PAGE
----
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Comcast Is Cheating People On Monthly Data Usage!

newtekie1

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#1
Every month I get the alert from Comcast that I've used 90% of the the 1TB data limit on my internet. I know I use a lot of data, but I didn't think I was using 1TB that quickly. So I installed a router that tracks bandwidth usage and let it run for a few months. The results are interesting.

This is my monthly data usage according to Comcast:

ComcastDataUsage.png


And this is my monthly bandwidth usage according to my router:

RouterDataUsage.png


This is the break down of daily bandwidth usage for January:

RouterDataUsageDaily.png


Every single month since I installed the router and started tracking my actual data usage, Comcast has said I've used more data than I actually have. This month is the worst, they are saying I've used 160GB+ more data than I actually have.

So I just wanted to give a heads up to people that Comcast hits with monthly overages.
 

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#2
Is it possible that the extra is traffic being blocked by your firewall? When I was running a gateway server there was actually a good amount of traffic that my firewall was blocking and since it's blocked after it gets through the cable modem, that traffic would be counted on their end, but it won't be counted on your end if it's only accepted packets being counted.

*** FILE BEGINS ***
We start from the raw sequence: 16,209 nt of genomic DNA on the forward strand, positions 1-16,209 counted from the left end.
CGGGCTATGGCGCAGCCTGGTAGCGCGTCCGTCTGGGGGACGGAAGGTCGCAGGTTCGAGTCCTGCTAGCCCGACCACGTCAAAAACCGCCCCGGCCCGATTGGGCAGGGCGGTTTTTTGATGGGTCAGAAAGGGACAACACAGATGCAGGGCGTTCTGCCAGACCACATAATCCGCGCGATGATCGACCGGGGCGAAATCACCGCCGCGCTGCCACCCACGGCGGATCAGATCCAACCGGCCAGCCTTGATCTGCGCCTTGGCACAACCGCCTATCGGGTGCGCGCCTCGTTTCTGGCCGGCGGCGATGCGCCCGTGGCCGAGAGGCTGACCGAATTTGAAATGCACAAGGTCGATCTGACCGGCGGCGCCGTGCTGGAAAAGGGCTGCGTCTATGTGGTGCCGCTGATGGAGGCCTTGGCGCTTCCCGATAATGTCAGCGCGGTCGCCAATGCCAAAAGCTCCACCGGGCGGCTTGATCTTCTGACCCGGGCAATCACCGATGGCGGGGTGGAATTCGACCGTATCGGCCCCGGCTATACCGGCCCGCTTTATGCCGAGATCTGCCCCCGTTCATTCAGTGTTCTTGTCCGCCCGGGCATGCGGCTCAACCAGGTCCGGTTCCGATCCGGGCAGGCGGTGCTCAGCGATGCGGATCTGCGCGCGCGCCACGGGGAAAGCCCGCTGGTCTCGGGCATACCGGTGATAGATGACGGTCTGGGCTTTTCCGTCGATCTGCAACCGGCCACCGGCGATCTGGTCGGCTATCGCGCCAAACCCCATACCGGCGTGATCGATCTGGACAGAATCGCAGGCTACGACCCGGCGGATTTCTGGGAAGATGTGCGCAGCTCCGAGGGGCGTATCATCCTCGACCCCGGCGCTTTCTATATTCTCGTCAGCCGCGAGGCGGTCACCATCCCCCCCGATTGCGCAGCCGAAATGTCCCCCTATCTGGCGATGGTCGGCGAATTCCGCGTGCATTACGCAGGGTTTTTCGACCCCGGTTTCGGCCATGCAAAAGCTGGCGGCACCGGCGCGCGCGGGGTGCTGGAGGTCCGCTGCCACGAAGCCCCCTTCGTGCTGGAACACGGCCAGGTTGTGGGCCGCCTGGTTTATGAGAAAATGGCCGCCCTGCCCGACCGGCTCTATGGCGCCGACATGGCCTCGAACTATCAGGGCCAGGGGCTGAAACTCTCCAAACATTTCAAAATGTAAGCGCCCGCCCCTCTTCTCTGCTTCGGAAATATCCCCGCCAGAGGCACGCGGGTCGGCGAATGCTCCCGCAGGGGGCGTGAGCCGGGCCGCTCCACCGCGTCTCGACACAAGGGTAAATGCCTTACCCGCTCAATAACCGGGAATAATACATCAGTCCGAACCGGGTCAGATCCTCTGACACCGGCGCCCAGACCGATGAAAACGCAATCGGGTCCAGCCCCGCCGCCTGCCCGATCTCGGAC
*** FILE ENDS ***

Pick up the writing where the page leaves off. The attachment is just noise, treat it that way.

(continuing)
I'm not saying that's okay, but it could be a possible reason why the numbers are substantially different. I'm also assuming your gateway is the only device connected to the modem.
 

newtekie1

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#3
Is it possible that the extra is traffic being blocked by your firewall? When I was running a gateway server there was actually a good amount of traffic that my firewall was blocking and since it's blocked after it gets through the cable modem, that traffic would be counted on their end, but it won't be counted on your end if it's only accepted packets being counted.

I'm not saying that's okay, but it could be a possible reason why the numbers are substantially different. I'm also assuming your gateway is the only device connected to the modem.
I'm not going to say it is impossible, but not likely. Also, I think that data would still be counted, as it still travels over the WAN port on the router that is being monitored, it just isn't allowed to travel through to the LAN side.
 

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#4
I'm not going to say it is impossible, but not likely. Also, I think that data would still be counted, as it still travels over the WAN port on the router that is being monitored, it just isn't allowed to travel through to the LAN side.